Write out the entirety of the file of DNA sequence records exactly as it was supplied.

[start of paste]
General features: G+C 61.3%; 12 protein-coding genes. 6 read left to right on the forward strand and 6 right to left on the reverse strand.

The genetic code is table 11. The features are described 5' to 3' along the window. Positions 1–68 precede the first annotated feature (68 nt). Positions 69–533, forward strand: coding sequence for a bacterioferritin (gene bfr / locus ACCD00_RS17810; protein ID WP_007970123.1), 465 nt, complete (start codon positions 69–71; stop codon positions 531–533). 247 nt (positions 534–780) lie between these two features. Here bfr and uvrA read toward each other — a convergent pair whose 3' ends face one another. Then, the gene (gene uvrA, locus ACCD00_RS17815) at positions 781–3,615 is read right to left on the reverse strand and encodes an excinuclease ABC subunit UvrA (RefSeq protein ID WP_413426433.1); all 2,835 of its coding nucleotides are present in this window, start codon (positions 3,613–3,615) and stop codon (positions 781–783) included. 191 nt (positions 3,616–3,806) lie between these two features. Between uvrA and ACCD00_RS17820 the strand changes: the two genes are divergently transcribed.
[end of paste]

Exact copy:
General features: G+C 61.3%; 12 protein-coding genes. 6 read left to right on the forward strand and 6 right to left on the reverse strand.

The genetic code is table 11. The features are described 5' to 3' along the window. Positions 1–68 precede the first annotated feature (68 nt). Positions 69–533, forward strand: coding sequence for a bacterioferritin (gene bfr / locus ACCD00_RS17810; protein ID WP_007970123.1), 465 nt, complete (start codon positions 69–71; stop codon positions 531–533). 247 nt (positions 534–780) lie between these two features. Here bfr and uvrA read toward each other — a convergent pair whose 3' ends face one another. Then, the gene (gene uvrA, locus ACCD00_RS17815) at positions 781–3,615 is read right to left on the reverse strand and encodes an excinuclease ABC subunit UvrA (RefSeq protein ID WP_413426433.1); all 2,835 of its coding nucleotides are present in this window, start codon (positions 3,613–3,615) and stop codon (positions 781–783) included. 191 nt (positions 3,616–3,806) lie between these two features. Between uvrA and ACCD00_RS17820 the strand changes: the two genes are divergently transcribed.